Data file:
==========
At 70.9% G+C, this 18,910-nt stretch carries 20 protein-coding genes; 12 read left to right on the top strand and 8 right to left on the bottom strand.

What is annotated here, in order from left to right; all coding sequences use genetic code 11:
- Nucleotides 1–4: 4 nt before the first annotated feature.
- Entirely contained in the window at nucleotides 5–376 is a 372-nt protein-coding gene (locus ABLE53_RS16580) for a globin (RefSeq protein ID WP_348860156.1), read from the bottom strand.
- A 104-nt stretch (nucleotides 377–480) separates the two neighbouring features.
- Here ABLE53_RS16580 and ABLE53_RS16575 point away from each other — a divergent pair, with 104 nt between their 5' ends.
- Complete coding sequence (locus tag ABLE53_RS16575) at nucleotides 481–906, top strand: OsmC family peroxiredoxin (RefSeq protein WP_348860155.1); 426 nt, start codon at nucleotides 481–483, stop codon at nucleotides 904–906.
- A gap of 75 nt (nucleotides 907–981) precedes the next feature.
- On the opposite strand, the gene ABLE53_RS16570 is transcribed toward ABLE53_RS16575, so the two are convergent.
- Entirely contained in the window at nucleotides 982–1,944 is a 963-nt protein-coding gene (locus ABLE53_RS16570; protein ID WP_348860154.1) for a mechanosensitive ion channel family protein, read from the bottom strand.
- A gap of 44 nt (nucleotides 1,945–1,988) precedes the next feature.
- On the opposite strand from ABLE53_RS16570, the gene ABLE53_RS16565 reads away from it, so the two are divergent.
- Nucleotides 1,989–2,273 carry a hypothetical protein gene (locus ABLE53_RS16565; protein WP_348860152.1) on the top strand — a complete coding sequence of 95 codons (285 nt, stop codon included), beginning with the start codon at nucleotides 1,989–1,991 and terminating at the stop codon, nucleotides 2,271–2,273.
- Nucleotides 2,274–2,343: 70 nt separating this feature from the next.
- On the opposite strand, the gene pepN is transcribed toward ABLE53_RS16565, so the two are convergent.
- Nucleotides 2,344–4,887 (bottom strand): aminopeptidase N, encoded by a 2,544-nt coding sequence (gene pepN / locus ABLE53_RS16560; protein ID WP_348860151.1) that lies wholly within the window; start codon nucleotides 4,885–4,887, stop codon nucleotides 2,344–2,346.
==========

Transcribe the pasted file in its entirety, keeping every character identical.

At 70.9% G+C, this 18,910-nt stretch carries 20 protein-coding genes; 12 read left to right on the top strand and 8 right to left on the bottom strand.

What is annotated here, in order from left to right; all coding sequences use genetic code 11:
- Nucleotides 1–4: 4 nt before the first annotated feature.
- Entirely contained in the window at nucleotides 5–376 is a 372-nt protein-coding gene (locus ABLE53_RS16580) for a globin (RefSeq protein ID WP_348860156.1), read from the bottom strand.
- A 104-nt stretch (nucleotides 377–480) separates the two neighbouring features.
- Here ABLE53_RS16580 and ABLE53_RS16575 point away from each other — a divergent pair, with 104 nt between their 5' ends.
- Complete coding sequence (locus tag ABLE53_RS16575) at nucleotides 481–906, top strand: OsmC family peroxiredoxin (RefSeq protein WP_348860155.1); 426 nt, start codon at nucleotides 481–483, stop codon at nucleotides 904–906.
- A gap of 75 nt (nucleotides 907–981) precedes the next feature.
- On the opposite strand, the gene ABLE53_RS16570 is transcribed toward ABLE53_RS16575, so the two are convergent.
- Entirely contained in the window at nucleotides 982–1,944 is a 963-nt protein-coding gene (locus ABLE53_RS16570; protein ID WP_348860154.1) for a mechanosensitive ion channel family protein, read from the bottom strand.
- A gap of 44 nt (nucleotides 1,945–1,988) precedes the next feature.
- On the opposite strand from ABLE53_RS16570, the gene ABLE53_RS16565 reads away from it, so the two are divergent.
- Nucleotides 1,989–2,273 carry a hypothetical protein gene (locus ABLE53_RS16565; protein WP_348860152.1) on the top strand — a complete coding sequence of 95 codons (285 nt, stop codon included), beginning with the start codon at nucleotides 1,989–1,991 and terminating at the stop codon, nucleotides 2,271–2,273.
- Nucleotides 2,274–2,343: 70 nt separating this feature from the next.
- On the opposite strand, the gene pepN is transcribed toward ABLE53_RS16565, so the two are convergent.
- Nucleotides 2,344–4,887 (bottom strand): aminopeptidase N, encoded by a 2,544-nt coding sequence (gene pepN / locus ABLE53_RS16560; protein ID WP_348860151.1) that lies wholly within the window; start codon nucleotides 4,885–4,887, stop codon nucleotides 2,344–2,346.